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Brokers can’t ‘roll over’ clients just to get a fee

The intermediary sector was unimpressed by an article in a national newspaper in which it was claimed that brokers were being paid retention fees for ‘simply rolling over’ clients onto new deals…

Mortgage advice is, quite rightly, heavily regulated. It protects clients, it protects the public from further bailouts to the ‘pesky banks’ and it protects some brokers from themselves. As a result, running a mortgage advice business is not cheap.

We pay to trade – whether it be for regulator charges, network compliance charges, or industry levies to pay compen-sation to people poorly advised on different financial products by ‘other’ advisers. That’s just so we can trade.

Then you’ve got normal running costs such as offices, staffing, professional indemnity insurance, marketing. The list goes on.

When the work actually gets done, we put in many hours of research time before advising the clients on the most cost-effective route to take.

No mortgage broker is going to get rich by earning £300 on a £100,000 mortgage.

Some mortgage brokers charge fees to clients for their advice, some don’t. That choice is based on risk – will a broker risk their time, maybe for three or six months of a house purchase transaction, to potentially not be paid a penny from the lender should a mortgage not complete as planned?

Documentation is strict and potential clients are fully aware of any charges that could apply before they begin working with a broker. Clients get full illustrations which detail the mortgage deal advised, and a mortgage suitability letter. If the best advice is for the client to take a deal that doesn’t produce commission for the broker, that’s what we do.

It’s about trust. We can’t just ‘roll over’ a client to earn commission.
Stuart Gregory

Modern-day banditry over leaseholds

And leasehold new-builds were in the spotlight again for the wrong reasons…

I must admit I cringe when a  client advises they are purchasing a new-build property. I know I will start receiving the twice/thrice daily phone calls from the sales office demanding to know when the valuer will be making an inspection.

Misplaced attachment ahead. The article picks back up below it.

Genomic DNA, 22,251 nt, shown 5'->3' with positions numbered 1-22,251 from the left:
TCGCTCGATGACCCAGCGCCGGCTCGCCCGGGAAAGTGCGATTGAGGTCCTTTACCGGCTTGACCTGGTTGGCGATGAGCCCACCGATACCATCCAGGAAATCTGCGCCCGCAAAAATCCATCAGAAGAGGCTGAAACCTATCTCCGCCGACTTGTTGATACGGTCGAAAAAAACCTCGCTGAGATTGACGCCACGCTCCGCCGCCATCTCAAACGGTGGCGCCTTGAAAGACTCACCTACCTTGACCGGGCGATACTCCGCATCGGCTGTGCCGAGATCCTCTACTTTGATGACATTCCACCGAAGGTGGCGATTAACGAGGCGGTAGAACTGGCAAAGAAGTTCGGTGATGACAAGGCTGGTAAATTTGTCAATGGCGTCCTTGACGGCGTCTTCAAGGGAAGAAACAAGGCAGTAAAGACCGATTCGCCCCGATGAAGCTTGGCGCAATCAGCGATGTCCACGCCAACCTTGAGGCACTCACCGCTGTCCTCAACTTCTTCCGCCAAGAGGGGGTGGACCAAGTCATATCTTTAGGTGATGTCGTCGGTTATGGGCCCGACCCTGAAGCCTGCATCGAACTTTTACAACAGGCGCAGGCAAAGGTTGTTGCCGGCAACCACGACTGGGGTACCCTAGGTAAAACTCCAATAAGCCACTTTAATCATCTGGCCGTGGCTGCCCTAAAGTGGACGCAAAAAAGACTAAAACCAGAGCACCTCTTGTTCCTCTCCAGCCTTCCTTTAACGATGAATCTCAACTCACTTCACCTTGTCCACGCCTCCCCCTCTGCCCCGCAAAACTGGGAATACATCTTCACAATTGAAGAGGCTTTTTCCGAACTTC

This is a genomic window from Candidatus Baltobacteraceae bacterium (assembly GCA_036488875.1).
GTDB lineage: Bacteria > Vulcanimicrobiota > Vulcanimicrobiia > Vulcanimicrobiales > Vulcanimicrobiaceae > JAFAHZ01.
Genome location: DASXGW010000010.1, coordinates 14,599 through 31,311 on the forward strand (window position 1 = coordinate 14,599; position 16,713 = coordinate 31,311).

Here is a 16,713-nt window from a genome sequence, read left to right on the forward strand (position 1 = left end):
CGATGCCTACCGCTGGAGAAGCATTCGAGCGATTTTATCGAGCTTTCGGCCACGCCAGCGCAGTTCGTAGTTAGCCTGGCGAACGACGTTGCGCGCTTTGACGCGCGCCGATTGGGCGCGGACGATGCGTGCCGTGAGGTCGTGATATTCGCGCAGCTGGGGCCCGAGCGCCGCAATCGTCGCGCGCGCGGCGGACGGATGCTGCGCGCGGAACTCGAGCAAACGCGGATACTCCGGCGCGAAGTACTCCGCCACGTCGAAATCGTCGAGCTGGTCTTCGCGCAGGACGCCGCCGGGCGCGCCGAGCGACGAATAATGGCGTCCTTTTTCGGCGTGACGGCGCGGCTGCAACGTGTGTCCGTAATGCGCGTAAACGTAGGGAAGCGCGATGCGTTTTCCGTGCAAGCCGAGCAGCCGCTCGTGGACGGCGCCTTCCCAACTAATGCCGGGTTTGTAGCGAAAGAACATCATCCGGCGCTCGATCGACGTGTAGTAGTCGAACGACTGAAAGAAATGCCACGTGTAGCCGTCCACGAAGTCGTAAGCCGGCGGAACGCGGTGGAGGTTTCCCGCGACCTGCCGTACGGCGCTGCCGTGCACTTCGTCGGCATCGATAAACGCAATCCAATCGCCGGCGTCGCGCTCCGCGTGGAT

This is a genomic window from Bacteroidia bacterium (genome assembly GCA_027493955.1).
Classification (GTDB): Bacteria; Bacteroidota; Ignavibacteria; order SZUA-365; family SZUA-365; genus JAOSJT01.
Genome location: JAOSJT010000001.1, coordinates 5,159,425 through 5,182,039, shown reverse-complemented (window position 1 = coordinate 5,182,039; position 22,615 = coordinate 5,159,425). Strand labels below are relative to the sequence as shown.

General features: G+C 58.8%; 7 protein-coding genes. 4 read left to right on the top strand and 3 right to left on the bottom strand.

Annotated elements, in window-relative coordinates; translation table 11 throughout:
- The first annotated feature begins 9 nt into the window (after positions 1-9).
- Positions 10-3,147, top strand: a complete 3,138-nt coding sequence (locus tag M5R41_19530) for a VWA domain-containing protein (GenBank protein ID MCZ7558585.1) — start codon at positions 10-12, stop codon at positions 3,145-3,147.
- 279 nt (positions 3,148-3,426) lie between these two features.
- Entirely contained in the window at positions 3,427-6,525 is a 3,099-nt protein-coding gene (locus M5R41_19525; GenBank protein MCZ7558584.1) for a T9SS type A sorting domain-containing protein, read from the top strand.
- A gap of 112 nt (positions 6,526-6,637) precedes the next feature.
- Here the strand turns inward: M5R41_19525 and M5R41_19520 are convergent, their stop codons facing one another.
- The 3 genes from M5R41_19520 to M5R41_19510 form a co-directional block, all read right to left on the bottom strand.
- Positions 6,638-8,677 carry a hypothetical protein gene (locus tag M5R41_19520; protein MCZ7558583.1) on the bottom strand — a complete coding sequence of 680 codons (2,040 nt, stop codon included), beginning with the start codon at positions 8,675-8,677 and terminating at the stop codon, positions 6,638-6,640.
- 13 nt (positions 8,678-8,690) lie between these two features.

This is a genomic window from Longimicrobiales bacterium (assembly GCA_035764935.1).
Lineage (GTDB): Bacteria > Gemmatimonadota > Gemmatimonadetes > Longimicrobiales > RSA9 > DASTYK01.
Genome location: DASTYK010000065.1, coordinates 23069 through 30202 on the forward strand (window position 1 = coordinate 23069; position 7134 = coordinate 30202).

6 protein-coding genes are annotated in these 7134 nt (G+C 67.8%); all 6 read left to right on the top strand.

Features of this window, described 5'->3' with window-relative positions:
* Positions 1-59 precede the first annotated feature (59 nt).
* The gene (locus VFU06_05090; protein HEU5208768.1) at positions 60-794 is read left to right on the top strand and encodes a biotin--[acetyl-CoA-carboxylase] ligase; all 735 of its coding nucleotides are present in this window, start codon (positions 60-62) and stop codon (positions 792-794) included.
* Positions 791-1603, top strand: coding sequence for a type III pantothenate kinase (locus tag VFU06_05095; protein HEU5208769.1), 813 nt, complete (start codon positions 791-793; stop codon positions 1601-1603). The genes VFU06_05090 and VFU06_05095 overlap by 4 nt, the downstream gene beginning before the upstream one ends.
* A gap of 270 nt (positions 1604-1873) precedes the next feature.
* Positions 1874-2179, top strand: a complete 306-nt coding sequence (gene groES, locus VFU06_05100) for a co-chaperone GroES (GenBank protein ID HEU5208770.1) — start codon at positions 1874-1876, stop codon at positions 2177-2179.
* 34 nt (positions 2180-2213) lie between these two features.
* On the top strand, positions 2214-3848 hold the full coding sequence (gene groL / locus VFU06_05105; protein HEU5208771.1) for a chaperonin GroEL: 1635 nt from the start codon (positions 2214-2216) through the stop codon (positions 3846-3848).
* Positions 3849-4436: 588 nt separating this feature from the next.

I am reading more and more reports where new-build purchasers have been sold property which is leasehold, subject to escalating ground rent and huge sums to purchase the freehold.

The sales office and nominated conveyancers, in most purchases, nominated by the developer have glossed over the fact that the property is leasehold and not freehold.

The developer sells on the freehold and the new owners receive escalating ground rents, increasing rapidly over the years. Owners face large bills and solicitor costs to purchase the freehold and escape the escalating rents.

This amounts to modern-day banditry.
John Emmett

Award an endorsement of everyone’s efforts

Finally, the best of the industry attended the Mortgage Strategy Awards last Wednesday night and the feedback has been phenomenal. The winner of the Mortgage Personality of the Year award was keen to acknowledge the work of others in the industry…

I was absolutely bowled over to receive the Mortgage Personality Award – recognition by lenders and the leading industry magazine really does count for something.

But as I said in the video interview, it’s an endorsement for everything that everyone such as Phil Rickards, Liz Sims, Doug Hall and many others do as they travel around industry events getting the message on tax changes and PRA rules on BTL to brokers of all shapes and size.
David Whittaker

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